There is too much waste in construction: waiting, excess motion of materials, defects, overdesign, and the list goes on. It is difficult to fully remove waste from the process because every project is unique, often involves working with a new project team and new stakeholders to meet new objectives. And it doesn’t help that on most projects the contractor is engaged only after the design has been fully completed.

A project delivery method defines the roles, responsibilities, and timing of the engagement of project stakeholders working to design and build a facility. The traditional design–bid–build (DBB) delivery method offers limited opportunities for collaboration between project stakeholders because the contractor cannot inform the design.

In contrast, innovative methods such as design–build (DB), construction manager at risk (CMAR), and integrated project delivery (IPD) evolved over the past two decades to allow more collaboration and innovation in designing and building a facility. A common term that encompasses these innovative methods is alternative project delivery methods (APDM). APDM contractors are engaged early while the design is still underway so they can add value and inform the design. Contractors in APDM can also provide preconstruction services. These include constructability analysis, assessing the cost and schedule impacts of design decisions, early planning, managing long lead items, and so on.

Research funded by many public and private organizations quantified the impact of APDM on project performance. The results have been overwhelmingly positive, with many distinguished researchers contributing to this literature from the United States and abroad. Ample empirical performance data support APDM as effective methods; our Arizona State University team recently conducted a meta-analysis to combine and compare the quantitative results of 30 project delivery performance studies over the past two decades and collectively analyzed data from thousands of projects. The results show that APDM are more effective at controlling project cost and schedule growth than the traditional DBB method. Interestingly, no delivery system was significantly superior in terms of unit cost, but the data showed that, on average, APDM projects were delivered 35 percent faster.

It is worth noting, however, that these reported values are based on averages. Some projects did not have the same experiences with APDM, especially when trying a new delivery method for the first time. Some pitfalls include not working closely with industry partners on these new methods or not training or preparing staff for the new processes. These and other lessons learned point to specific areas of emphasis to ensure APDM are used to their full potential.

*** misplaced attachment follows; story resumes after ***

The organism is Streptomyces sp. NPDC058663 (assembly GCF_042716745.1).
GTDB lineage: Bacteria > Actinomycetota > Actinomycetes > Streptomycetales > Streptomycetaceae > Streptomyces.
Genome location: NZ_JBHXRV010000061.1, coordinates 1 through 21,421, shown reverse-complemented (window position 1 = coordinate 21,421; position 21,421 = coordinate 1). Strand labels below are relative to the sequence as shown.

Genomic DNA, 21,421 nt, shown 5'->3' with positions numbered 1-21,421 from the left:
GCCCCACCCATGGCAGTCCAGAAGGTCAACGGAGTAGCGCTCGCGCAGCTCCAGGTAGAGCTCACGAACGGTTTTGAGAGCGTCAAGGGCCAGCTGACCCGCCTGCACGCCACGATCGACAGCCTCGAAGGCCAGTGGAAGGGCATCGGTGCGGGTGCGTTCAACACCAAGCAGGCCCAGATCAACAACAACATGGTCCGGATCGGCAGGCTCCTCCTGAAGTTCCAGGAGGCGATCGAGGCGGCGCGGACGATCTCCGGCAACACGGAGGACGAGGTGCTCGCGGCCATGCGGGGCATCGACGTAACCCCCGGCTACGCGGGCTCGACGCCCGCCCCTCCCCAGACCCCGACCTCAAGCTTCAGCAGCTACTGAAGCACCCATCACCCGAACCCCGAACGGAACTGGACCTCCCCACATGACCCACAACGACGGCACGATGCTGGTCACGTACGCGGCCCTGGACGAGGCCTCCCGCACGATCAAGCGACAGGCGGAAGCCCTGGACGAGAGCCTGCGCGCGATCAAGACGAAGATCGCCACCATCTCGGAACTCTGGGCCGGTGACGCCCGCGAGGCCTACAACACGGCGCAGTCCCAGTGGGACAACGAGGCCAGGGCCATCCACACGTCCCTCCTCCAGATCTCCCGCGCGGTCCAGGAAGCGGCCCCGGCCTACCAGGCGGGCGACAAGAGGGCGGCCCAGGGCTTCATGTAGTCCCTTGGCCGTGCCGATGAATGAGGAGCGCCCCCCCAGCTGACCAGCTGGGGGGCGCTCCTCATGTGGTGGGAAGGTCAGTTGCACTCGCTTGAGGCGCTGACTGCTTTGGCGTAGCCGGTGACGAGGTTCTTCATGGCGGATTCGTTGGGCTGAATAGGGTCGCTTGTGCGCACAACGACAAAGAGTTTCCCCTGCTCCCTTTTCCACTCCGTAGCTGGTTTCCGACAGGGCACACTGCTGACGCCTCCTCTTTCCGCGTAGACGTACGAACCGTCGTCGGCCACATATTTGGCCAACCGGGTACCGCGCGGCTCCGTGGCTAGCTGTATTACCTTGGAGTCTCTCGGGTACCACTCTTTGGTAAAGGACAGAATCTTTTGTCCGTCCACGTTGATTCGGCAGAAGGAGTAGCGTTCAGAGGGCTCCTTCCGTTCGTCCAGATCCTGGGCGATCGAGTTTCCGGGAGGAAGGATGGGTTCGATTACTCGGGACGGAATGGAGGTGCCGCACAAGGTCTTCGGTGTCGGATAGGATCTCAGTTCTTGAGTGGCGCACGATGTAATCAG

Many project successes have fueled the growth in popularity of APDM. In fact, revenue growth of DB and CMAR firms has increased significantly on a yearly basis for the past decade, according to Engineering News Record’s annual “Top 100 Construction Project Delivery Firms” list. APDM champions have been changing national and state legislation to allow these methods on a greater number of public projects as well, with great success.

One common question has revolved around procurement: on what basis is the contractor selected since the design is not complete? Most APDM projects are not awarded based on the lowest bid, but a combination of qualifications and a guaranteed maximum price. Price is often one of several key criteria. These include the contractor’s past experience with similar projects, previous performance with this owner, suggested plans and understanding of the project, the contractor’s team of individuals committed to this project, and other relevant factors. These factors and their relative weights are typically published in the owner’s request for qualifications (RFQ) and request for proposals (RFP) so all contractors are evaluated fairly.

One can see how incentives may change considerably under this model. Construction stops being viewed as a commodity. Solid performance on one project impacts the opportunity to be awarded future projects, and hence repeat business. A lower bid by an inexperienced contractor does not challenge a higher bid from an experienced contractor with a track record of good performance. Quality becomes critical, raising the bar for all.